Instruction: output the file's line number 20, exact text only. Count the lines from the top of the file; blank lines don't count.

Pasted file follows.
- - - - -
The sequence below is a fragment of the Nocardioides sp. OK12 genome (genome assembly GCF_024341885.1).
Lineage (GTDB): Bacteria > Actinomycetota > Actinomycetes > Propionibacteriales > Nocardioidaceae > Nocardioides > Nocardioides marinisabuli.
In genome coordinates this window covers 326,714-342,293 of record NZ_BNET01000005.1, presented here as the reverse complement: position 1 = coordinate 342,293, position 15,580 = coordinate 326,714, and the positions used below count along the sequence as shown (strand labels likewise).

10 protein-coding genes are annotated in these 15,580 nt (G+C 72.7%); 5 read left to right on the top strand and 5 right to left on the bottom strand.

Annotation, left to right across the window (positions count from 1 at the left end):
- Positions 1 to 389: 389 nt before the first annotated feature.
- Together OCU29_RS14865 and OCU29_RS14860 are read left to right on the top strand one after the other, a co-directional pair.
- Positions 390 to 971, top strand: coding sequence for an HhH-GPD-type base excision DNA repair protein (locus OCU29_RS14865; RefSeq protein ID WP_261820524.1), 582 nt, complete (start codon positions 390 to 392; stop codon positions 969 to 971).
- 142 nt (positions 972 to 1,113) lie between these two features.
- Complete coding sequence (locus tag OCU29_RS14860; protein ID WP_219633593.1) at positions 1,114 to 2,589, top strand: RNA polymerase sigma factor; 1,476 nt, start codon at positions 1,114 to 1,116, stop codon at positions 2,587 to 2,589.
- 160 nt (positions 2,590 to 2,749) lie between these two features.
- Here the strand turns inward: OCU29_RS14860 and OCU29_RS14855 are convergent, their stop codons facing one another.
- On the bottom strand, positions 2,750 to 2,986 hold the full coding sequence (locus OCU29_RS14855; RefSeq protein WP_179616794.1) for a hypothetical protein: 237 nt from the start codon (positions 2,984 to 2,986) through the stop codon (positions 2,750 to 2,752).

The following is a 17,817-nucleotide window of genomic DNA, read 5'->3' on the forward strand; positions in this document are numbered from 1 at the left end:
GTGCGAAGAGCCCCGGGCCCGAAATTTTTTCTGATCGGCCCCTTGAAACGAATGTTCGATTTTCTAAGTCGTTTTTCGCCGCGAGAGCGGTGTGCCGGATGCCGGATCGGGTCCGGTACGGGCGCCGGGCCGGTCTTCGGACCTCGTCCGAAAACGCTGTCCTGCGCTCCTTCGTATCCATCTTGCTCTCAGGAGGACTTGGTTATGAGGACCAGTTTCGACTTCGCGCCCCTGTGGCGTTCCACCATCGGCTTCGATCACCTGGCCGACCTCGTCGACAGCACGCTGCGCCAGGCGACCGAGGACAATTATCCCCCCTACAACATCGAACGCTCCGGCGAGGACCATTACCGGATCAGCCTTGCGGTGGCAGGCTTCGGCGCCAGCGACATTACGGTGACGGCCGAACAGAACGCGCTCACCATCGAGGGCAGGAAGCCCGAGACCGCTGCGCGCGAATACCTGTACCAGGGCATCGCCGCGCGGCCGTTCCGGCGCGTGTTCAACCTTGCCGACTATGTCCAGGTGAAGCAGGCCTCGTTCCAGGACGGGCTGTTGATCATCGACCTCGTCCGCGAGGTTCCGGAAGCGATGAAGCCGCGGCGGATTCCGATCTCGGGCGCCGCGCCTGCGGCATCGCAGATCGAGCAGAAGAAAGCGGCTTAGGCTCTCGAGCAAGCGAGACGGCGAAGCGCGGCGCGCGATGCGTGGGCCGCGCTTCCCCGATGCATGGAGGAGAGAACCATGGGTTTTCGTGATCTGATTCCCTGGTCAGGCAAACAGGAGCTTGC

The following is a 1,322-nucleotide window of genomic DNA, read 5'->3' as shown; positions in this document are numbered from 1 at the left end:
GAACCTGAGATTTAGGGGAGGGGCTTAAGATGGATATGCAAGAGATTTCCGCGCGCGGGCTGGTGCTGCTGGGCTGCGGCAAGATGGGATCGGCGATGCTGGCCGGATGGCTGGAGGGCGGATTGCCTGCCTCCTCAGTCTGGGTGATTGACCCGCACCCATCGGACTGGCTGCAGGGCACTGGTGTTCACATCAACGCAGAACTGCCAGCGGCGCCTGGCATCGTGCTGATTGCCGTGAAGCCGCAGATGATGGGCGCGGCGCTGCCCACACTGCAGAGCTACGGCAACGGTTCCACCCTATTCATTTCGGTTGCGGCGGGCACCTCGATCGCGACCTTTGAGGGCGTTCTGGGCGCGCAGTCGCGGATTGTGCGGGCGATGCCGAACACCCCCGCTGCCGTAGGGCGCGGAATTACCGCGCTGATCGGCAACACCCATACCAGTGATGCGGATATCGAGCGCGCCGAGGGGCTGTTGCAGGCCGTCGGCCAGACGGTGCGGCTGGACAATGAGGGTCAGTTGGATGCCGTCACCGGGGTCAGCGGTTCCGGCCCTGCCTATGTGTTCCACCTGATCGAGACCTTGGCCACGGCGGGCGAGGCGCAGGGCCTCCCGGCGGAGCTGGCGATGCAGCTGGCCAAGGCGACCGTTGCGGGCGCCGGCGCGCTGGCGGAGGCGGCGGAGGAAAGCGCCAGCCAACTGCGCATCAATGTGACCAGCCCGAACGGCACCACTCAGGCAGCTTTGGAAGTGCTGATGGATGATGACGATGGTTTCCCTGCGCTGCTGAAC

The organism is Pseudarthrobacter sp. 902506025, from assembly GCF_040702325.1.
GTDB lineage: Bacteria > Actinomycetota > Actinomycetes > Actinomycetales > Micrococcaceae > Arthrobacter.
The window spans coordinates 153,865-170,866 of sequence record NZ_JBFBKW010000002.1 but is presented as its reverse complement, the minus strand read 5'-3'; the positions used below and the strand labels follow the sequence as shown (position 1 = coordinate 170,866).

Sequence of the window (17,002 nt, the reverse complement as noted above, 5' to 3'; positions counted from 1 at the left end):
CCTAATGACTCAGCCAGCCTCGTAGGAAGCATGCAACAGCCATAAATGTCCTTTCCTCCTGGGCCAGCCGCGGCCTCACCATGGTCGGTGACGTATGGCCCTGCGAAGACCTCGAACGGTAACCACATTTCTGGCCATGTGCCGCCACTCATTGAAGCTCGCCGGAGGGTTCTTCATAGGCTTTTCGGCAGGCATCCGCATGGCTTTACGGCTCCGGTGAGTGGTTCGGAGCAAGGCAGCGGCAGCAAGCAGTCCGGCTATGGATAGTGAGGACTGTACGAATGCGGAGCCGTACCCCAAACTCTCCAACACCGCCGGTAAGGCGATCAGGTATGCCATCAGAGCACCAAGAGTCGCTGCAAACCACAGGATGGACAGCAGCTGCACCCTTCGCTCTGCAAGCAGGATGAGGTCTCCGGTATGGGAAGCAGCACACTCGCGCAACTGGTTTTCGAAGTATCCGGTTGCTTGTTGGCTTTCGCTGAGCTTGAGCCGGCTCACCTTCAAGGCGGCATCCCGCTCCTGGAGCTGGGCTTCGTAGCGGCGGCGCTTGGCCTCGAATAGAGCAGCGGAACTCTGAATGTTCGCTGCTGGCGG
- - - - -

The window spans coordinates 153,865-170,866 of sequence record NZ_JBFBKW010000002.1 but is presented as its reverse complement, the minus strand read 5'-3'; the positions used below and the strand labels follow the sequence as shown (position 1 = coordinate 170,866).